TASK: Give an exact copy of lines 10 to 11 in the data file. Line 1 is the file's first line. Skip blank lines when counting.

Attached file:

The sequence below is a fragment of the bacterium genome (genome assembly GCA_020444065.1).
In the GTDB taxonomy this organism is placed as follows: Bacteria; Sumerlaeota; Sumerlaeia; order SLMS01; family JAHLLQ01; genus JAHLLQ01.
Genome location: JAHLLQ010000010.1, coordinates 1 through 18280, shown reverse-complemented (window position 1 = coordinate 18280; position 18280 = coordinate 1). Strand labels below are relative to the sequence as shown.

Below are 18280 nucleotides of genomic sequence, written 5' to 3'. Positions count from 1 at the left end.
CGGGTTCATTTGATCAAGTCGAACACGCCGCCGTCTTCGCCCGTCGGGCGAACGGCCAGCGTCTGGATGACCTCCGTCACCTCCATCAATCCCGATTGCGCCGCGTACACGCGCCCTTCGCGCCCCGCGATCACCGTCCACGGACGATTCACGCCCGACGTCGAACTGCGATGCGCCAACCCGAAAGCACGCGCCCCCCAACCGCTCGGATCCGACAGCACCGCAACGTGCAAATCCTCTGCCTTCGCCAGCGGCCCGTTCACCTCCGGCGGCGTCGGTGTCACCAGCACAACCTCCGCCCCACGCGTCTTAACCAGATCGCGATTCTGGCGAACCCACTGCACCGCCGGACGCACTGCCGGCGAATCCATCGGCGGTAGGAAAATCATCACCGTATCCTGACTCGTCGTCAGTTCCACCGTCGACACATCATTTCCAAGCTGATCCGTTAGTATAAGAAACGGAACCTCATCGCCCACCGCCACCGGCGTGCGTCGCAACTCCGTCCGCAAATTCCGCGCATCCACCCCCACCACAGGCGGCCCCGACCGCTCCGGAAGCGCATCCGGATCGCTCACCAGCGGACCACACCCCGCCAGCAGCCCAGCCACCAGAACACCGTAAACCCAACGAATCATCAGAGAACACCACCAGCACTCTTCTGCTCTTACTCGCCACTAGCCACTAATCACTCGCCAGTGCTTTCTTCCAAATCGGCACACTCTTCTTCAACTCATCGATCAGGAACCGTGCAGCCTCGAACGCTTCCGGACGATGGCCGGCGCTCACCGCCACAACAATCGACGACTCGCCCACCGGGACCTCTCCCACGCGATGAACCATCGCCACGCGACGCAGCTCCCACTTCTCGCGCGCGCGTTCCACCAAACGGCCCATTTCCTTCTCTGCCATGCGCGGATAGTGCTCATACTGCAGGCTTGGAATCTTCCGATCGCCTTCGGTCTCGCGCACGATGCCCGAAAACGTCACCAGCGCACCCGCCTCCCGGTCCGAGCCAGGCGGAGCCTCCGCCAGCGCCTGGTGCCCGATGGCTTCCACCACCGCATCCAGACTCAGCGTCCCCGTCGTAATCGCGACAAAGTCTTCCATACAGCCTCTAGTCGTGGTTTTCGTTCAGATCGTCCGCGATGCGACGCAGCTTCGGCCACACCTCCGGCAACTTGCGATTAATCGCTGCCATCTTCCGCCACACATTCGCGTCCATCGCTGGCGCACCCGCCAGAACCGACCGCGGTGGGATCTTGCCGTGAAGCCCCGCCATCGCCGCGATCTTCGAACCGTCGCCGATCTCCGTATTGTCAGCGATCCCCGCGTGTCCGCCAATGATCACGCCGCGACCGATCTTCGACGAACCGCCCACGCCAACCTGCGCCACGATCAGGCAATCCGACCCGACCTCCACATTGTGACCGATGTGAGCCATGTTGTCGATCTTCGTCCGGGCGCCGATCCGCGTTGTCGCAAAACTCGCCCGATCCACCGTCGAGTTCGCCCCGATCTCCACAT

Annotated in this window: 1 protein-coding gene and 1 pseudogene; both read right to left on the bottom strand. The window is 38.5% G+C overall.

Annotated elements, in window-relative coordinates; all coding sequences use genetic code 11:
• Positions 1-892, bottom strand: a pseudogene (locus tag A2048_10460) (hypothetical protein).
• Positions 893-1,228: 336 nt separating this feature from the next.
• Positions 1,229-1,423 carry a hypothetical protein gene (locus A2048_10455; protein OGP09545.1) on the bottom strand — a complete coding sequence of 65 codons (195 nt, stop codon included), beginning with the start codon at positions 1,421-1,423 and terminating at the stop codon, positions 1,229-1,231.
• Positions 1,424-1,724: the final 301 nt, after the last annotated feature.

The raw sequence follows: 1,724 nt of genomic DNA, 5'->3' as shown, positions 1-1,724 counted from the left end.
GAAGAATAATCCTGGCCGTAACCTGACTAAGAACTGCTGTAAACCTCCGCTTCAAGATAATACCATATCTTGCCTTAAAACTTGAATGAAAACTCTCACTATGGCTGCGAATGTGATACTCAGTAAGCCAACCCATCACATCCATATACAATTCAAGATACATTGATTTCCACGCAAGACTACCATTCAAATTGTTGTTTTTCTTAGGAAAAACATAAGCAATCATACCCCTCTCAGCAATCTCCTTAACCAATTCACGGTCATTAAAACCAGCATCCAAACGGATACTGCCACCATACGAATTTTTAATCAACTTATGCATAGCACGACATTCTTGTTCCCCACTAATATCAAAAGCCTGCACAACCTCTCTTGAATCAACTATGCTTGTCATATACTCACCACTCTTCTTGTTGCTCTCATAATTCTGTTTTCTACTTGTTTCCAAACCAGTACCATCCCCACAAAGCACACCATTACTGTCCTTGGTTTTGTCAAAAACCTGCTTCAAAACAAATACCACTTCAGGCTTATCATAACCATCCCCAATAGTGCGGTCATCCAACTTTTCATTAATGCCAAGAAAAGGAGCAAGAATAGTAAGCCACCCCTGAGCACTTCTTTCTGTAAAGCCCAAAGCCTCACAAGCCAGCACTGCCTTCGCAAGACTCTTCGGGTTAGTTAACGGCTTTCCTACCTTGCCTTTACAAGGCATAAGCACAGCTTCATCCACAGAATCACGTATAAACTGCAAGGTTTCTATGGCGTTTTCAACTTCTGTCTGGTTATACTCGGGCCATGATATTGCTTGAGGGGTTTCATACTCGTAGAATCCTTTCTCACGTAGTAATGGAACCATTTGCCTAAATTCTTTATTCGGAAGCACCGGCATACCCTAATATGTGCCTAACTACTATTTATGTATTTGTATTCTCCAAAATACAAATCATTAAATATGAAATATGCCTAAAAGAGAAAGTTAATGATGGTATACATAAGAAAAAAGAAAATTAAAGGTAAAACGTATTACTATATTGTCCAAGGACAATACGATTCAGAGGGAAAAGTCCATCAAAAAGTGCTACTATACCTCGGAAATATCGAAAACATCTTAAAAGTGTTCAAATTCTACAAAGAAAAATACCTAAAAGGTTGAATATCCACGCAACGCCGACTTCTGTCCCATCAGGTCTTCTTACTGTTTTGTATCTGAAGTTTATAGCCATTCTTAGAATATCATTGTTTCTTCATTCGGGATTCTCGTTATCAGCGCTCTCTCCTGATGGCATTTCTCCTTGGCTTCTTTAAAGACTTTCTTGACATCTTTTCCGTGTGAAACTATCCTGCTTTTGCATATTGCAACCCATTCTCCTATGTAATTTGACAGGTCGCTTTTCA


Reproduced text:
• Positions 1,229-1,423 carry a hypothetical protein gene (locus A2048_10455; protein OGP09545.1) on the bottom strand — a complete coding sequence of 65 codons (195 nt, stop codon included), beginning with the start codon at positions 1,421-1,423 and terminating at the stop codon, positions 1,229-1,231.
• Positions 1,424-1,724: the final 301 nt, after the last annotated feature.